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Devin White: The impact of my late brother's mentorship on my NFL journey, life

EDITOR'S NOTE: For more on a story near and dear to Tampa Bay Buccaneers linebacker Devin White's heart, watch next week's episode of NFL Network's NFL 360, which airs at 8 p.m. ET on Tuesday, Sept. 28.

Emotions run high on game days with cheers from thousands of the world's greatest fans coming in waves, but one ritual is always part of my routine before kickoff, no matter what.

I pray to my late brother -- J'Marco "Jae Jae" Greenard, who died in a car accident in June 2011 when he was 19 years old and I was 13 -- asking him not to just be with me but to play through me. And though he's not there in person, I can feel him with me every time I step foot on the field.

I looked up to Jae Jae so much growing up. His mentorship shines through every part of me, but it's his work ethic and positive outlook that continue to make the biggest impact on my life.

As kids growing up in Cotton Valley, Louisiana, we were both very active and his determination to be a great athlete pushed me to reach my own goals. I loved seeing Jae Jae in the spotlight and his success in sports -- he won a state track championship his senior year -- motivated me to become the guy everyone looked up to in my own sport. People were thrilled to watch him compete at meets, but what they didn't see was the work he put in when no one was watching.

We didn't have a track in Cotton Valley, a small, rural town in northwestern Louisiana, but I remember watching Jae Jae run up and down the hill near our home. He and his dad, Willie Standokes (my stepfather), even figured out how many times Jae Jae would have to run around our single-wide trailer to equal a mile. He was always out there sprinting and working on his speed. His work ethic was phenomenal, and it spoke volumes about his determination that he accomplished so much despite having so little.

I knew I needed to put in the work, like Jae Jae did, to get where I wanted to go. Following his example has no doubt paid off in my football career so far, having been a member of a Super Bowl-winning team in my second NFL season after being drafted fifth overall out of LSU in 2019. Yet, there's still so much left for me to do.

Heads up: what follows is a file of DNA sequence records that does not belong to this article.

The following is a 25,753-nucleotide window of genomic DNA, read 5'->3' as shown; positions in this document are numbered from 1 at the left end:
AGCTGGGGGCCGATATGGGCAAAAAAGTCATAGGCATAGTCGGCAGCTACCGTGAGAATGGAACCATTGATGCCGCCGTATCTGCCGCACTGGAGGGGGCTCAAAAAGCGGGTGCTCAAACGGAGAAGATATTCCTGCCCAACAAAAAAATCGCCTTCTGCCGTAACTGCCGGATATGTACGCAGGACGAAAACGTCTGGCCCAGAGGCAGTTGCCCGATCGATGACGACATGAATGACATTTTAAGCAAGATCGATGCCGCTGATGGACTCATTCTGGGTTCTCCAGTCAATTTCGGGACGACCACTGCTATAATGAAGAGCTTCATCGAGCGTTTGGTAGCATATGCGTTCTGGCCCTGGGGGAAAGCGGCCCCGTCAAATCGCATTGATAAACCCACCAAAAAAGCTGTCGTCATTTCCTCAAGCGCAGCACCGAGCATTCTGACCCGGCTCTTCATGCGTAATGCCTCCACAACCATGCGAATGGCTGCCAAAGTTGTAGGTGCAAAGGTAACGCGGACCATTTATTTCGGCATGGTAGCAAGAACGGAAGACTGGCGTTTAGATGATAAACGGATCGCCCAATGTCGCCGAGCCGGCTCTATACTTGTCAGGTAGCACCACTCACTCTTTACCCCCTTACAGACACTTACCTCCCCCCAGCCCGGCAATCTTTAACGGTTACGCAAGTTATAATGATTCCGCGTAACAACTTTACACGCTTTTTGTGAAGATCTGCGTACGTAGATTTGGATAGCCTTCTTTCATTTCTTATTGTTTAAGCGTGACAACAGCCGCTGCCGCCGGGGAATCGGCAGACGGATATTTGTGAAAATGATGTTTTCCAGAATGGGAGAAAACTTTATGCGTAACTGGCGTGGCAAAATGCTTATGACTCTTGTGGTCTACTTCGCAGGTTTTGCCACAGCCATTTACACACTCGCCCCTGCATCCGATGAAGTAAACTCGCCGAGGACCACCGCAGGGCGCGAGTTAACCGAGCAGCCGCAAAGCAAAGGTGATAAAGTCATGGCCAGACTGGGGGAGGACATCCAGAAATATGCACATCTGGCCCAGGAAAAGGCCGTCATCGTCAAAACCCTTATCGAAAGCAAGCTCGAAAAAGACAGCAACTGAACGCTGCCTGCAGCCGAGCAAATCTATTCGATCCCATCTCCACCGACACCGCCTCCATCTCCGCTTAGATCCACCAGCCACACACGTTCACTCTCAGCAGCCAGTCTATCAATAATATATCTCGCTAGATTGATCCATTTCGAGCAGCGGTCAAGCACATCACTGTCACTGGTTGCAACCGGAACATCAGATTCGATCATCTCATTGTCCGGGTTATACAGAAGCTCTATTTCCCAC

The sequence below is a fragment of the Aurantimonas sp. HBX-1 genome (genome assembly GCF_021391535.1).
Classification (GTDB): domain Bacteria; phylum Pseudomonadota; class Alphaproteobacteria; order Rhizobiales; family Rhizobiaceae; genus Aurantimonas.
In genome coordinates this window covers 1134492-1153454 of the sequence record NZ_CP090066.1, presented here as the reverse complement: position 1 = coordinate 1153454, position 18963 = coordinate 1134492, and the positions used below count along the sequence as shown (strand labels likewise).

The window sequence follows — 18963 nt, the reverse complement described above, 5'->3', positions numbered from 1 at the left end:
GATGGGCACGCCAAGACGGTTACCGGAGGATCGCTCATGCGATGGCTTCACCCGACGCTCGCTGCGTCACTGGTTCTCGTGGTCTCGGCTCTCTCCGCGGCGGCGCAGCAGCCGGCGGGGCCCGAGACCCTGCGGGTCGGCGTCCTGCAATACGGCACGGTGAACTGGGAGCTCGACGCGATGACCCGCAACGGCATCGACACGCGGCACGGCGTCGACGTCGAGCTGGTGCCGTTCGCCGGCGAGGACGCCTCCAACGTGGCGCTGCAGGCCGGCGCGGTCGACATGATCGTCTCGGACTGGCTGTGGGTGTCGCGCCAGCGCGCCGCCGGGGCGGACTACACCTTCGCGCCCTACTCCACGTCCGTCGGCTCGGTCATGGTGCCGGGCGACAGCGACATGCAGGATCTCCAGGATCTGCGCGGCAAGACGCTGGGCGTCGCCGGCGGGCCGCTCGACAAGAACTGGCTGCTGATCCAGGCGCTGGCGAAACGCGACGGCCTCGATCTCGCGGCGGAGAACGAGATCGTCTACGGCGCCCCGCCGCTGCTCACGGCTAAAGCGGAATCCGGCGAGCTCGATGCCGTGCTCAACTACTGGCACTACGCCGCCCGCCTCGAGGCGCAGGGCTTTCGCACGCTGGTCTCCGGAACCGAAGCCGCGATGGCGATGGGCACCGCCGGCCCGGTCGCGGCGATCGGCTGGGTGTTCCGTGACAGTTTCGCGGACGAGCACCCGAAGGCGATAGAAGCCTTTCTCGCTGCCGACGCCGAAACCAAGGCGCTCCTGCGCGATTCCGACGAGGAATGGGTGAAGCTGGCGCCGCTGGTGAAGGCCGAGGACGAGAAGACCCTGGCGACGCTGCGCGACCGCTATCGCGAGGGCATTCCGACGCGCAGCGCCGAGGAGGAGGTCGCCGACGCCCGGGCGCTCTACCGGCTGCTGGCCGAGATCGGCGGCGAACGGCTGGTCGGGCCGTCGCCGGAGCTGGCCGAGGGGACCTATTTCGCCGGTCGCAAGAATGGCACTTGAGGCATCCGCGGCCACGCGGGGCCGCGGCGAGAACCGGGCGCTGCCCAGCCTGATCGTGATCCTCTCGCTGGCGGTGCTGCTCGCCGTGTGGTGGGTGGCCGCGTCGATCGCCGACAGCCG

Jae Jae was a light for those around him away from athletics, too. He was able to make his family members, friends or even strangers smile and laugh. His positivity was contagious, and that's the trait I try to emulate the most. I pride myself on being a big energy guy who everyone wants to be around. And I think most people inside the Buccaneers organization would tell you I'm one of the more upbeat guys at work. Whether it's Day 1 of training camp when everyone is excited for the beginning of a new season or Day 150 when we're grinding late in the year, I'm still bringing that same energy. We have to enjoy every part of life while we're here because our time could come at any moment. Jae Jae taught me that.

With my brother playing such an important role in my upbringing, I've embraced paying it forward and being a mentor for the next generation. I've taken two kids from Cotton Valley -- Xavier McGlothan and Jacobreious Walker -- under my wing in recent years, showing them new opportunities from bringing them to Bucs games to riding horses back home. I want what's best for them and all the kids I get to meet.

One of the greatest parts of mentoring is seeing your positive influence on their lives but it's also rewarding to see what the kids teach you. Xavier, Jacobreious and others have taught me patience. It's funny when I look back because Jae Jae probably experienced the same thing hanging around me when we were growing up.

Having had an incredible guide in Jae Jae, who made such an impression on me and altered how I approach life, I have a deep appreciation for the meaningful impact I can have on kids in the community as a professional football player. It's something I don't take for granted, and I know it's how I can keep Jae Jae's memory alive.

Follow Devin White on Twitter.

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